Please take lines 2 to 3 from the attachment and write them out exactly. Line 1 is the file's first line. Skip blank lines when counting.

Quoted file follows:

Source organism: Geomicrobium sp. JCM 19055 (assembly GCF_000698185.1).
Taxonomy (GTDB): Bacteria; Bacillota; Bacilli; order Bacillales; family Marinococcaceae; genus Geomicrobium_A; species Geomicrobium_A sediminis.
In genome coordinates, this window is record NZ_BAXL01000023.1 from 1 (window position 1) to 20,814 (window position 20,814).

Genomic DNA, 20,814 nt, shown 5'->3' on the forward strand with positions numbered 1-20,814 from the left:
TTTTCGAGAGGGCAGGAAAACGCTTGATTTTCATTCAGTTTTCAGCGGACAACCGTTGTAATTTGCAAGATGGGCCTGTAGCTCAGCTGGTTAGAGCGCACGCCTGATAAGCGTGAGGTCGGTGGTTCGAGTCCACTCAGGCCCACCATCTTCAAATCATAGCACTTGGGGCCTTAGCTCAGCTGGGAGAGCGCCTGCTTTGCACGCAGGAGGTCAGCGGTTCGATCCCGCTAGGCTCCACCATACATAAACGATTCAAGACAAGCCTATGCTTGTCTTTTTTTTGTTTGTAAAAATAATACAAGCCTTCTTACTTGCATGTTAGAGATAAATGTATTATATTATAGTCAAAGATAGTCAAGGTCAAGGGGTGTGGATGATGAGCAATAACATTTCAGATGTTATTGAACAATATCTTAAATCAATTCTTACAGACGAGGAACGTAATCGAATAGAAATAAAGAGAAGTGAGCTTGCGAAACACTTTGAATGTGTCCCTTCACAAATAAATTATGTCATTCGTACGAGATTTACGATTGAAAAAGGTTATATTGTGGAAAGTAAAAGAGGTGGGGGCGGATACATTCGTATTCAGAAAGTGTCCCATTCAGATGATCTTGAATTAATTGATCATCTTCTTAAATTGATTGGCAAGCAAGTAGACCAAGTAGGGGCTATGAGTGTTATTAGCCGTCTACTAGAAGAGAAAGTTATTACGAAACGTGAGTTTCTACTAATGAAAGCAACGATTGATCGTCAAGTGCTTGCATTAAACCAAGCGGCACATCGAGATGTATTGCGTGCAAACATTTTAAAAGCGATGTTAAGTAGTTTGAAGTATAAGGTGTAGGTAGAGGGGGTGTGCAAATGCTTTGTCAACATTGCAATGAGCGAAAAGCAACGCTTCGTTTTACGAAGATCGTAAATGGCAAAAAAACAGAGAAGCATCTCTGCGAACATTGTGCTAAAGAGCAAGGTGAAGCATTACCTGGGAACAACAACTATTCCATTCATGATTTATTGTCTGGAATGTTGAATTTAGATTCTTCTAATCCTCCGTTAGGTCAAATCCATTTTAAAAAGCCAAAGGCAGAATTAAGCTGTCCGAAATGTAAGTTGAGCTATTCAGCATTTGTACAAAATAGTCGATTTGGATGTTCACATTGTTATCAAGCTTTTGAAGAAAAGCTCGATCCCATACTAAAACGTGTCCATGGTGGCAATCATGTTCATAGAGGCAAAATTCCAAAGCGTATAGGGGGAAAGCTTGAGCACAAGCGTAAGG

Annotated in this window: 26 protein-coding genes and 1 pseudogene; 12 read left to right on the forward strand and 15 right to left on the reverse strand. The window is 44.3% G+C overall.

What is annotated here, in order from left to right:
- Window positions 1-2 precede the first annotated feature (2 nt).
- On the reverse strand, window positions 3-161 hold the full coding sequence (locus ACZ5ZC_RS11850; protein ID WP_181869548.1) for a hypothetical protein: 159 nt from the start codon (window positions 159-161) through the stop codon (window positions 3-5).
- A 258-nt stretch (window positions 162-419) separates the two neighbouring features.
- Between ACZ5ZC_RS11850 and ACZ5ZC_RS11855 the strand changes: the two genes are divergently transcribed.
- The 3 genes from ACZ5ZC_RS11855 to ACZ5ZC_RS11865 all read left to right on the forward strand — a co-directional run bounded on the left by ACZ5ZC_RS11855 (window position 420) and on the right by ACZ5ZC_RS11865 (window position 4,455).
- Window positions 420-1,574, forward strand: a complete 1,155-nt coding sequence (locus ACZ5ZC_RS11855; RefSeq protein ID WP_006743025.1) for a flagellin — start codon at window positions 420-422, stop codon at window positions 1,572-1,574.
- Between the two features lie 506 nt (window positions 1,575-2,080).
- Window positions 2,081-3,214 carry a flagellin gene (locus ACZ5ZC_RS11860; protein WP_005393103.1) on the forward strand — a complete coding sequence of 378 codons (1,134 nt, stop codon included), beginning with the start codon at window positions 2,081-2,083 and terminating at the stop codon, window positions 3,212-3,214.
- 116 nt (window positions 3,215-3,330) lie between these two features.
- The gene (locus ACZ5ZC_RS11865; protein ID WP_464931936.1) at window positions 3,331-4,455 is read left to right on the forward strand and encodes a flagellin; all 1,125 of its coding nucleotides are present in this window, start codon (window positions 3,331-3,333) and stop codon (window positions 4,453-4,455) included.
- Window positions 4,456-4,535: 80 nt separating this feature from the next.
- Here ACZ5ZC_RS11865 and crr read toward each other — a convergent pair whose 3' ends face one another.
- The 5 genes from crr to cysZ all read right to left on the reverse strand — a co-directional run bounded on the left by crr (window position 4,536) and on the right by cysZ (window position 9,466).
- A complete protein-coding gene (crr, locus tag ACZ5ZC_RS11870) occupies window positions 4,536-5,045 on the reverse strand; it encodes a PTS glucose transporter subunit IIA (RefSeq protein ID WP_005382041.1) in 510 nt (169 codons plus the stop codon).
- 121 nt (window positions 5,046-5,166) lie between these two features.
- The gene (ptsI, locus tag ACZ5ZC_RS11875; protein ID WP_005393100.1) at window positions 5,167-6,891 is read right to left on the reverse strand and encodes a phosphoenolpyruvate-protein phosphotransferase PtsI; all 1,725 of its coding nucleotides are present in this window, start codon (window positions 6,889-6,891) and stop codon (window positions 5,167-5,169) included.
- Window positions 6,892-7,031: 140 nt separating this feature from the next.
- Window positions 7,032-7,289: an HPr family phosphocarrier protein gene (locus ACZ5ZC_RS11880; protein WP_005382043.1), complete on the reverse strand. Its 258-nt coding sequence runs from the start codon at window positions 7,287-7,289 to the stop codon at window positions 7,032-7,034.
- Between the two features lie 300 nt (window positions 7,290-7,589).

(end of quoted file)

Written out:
Taxonomy (GTDB): Bacteria; Bacillota; Bacilli; order Bacillales; family Marinococcaceae; genus Geomicrobium_A; species Geomicrobium_A sediminis.
In genome coordinates, this window is record NZ_BAXL01000023.1 from 1 (window position 1) to 20,814 (window position 20,814).